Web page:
Starting over is on my mind these days, because someday we will return to the world again and it will look different. I can already see it in the faces of people when I need to shop. The curiosity about others is fading, replaced with fear. What harm could you bring me? How much distance will you put between us? This is the new social order. Will it disappear once we are allowed to resume normal social interaction? I am not so sure.
Fears of others have always been there, we have just chosen to ignore the risks. But now that we are heightened to the dangers of hand shakes and close contact, who is to say that it won’t develop into a new social norm. There are societies that tolerate more and less social closeness than ours. The flexibility of human beings is well established, and we cannot be sure than any culture can undergo a shock like this one and leave it unscathed.
Montaigne believed that this kind of adaptation was healthy. What bothered him was our constant clinging to youth and wish to begin again, as if nothing had happened
The greatest flaw which they find in our nature is that our desires are for ever renewing their youth. We are constantly beginning our lives all over again. Our zeal and our desire should sometimes smell of old age. We already have one foot in the grave yet our tastes and our pursuits are always just being born.
I don’t accept having one foot in the grave, but I do agree that beginnings should seem harder as we get older. We know all too well with age where the last mistakes led. We should have some fear of repeating the same mistakes and being in the same hole. Or worse, we should especially fear ignoring the things that lead to repeated mistakes, root causes that we often ignore as we latch onto simpler reasons for failure.
Our greatest error is taking our basic health for granted, assuming that a state of wellness can be maintained forever simply by keeping to the same routines. In reality, we need to place health in place of special honor in our lives:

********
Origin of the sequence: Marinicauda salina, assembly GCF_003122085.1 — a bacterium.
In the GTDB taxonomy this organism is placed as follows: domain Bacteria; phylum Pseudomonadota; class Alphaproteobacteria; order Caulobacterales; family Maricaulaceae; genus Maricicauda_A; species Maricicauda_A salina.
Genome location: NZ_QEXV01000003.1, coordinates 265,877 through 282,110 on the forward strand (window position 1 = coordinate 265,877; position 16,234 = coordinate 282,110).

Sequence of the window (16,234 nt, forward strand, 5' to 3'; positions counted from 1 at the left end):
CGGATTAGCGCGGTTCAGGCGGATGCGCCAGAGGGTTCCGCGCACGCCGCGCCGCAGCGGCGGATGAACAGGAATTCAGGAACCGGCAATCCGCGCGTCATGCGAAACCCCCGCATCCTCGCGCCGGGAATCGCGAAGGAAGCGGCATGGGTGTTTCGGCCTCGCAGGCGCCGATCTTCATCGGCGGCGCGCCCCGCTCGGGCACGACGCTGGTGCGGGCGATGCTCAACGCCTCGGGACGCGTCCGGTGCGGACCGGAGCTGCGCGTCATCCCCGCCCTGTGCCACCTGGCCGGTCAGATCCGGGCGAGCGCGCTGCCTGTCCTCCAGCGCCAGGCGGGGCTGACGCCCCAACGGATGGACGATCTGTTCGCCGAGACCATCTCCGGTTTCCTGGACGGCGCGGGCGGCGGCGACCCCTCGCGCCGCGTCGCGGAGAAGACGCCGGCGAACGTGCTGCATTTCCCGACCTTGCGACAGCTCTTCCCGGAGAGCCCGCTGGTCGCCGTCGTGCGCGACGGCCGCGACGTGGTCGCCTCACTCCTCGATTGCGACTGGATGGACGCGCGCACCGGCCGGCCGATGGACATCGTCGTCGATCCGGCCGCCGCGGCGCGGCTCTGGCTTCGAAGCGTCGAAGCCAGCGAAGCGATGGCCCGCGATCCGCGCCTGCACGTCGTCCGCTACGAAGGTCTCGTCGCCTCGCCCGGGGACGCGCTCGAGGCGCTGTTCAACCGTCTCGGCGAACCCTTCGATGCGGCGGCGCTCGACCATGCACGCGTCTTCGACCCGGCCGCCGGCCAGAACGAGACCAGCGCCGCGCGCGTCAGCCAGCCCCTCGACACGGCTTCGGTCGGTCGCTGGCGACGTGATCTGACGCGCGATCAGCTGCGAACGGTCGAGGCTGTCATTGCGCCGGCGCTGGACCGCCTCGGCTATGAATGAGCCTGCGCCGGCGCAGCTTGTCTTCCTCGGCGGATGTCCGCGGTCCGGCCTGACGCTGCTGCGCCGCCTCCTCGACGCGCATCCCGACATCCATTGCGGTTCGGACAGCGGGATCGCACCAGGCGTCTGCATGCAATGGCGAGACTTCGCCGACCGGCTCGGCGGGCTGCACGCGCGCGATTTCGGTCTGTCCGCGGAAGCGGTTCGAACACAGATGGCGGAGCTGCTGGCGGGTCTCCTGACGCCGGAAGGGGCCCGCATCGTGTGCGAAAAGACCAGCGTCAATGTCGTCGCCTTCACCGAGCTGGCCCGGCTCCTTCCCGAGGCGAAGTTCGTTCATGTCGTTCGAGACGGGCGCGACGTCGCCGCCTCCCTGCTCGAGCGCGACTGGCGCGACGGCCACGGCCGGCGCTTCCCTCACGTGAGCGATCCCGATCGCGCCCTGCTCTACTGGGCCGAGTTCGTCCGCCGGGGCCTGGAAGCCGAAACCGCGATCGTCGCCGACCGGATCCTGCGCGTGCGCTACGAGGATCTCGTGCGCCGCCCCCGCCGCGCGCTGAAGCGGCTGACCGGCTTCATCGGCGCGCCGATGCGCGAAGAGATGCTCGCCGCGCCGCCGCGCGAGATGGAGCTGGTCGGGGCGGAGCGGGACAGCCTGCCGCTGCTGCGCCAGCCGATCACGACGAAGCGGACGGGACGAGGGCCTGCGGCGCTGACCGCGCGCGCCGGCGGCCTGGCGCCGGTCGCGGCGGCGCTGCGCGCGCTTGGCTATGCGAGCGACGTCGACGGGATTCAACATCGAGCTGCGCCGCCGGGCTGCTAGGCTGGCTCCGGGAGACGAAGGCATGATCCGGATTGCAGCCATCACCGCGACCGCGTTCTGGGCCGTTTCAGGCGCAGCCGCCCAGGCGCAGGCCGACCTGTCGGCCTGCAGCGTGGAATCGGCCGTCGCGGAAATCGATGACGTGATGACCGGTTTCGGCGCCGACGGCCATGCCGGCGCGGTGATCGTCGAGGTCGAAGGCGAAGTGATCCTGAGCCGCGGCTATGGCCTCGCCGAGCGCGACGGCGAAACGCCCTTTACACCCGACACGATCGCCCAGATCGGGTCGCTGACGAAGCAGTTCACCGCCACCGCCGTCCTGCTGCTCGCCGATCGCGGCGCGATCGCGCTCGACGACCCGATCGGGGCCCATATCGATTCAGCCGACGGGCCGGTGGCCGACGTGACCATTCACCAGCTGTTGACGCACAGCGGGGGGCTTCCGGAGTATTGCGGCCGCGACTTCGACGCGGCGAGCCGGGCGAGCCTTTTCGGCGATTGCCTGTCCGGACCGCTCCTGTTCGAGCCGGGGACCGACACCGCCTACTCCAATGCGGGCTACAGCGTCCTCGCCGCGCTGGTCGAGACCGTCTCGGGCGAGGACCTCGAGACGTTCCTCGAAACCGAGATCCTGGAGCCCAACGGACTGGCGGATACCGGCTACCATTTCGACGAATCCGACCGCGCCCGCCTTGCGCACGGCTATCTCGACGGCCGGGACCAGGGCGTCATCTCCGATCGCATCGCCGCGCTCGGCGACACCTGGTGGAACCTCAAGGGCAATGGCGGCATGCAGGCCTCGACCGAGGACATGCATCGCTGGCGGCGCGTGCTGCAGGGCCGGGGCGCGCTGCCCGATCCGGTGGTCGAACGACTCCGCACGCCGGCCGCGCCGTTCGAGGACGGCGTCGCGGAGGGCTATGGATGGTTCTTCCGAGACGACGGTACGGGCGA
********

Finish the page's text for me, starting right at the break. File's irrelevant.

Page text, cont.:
Health is precious. It is the only thing to the pursuit of which it is truly worth devoting not only our time but our sweat, toil, goods and life itself. Without health all pleasure, scholarship and virtue lose their lustre and fade away. The most firmly supported arguments against this that Philosophy seeks to impress on us can be answered by this hypothesis: imagine Plato struck down by epilepsy or apoplexy; then challenge him to get any help from all those noble and splendid faculties of his soul.
The most painful beginnings will be for those who have lost loved ones in the pandemic. Next will be for those who have been grievously damaged — those who developed chronic illnesses, lost their job or business, or their home. Some families and friendships will not survive the stress. Workplace resentments will form based on the inconsistent workloads being carried — and will be exacerbated as companies continue to scale back as they recover. We will come out on the other side of this different from how we went in.
It takes resilience and optimism to just pick up and restart. What we often do not understand is that it takes just as much resilience and optimism to keep carrying on as the ground shifts under us. Some things will have to remain the same, but the terms will change. We all have to prepare ourselves for new world, even when it looks exactly like the old.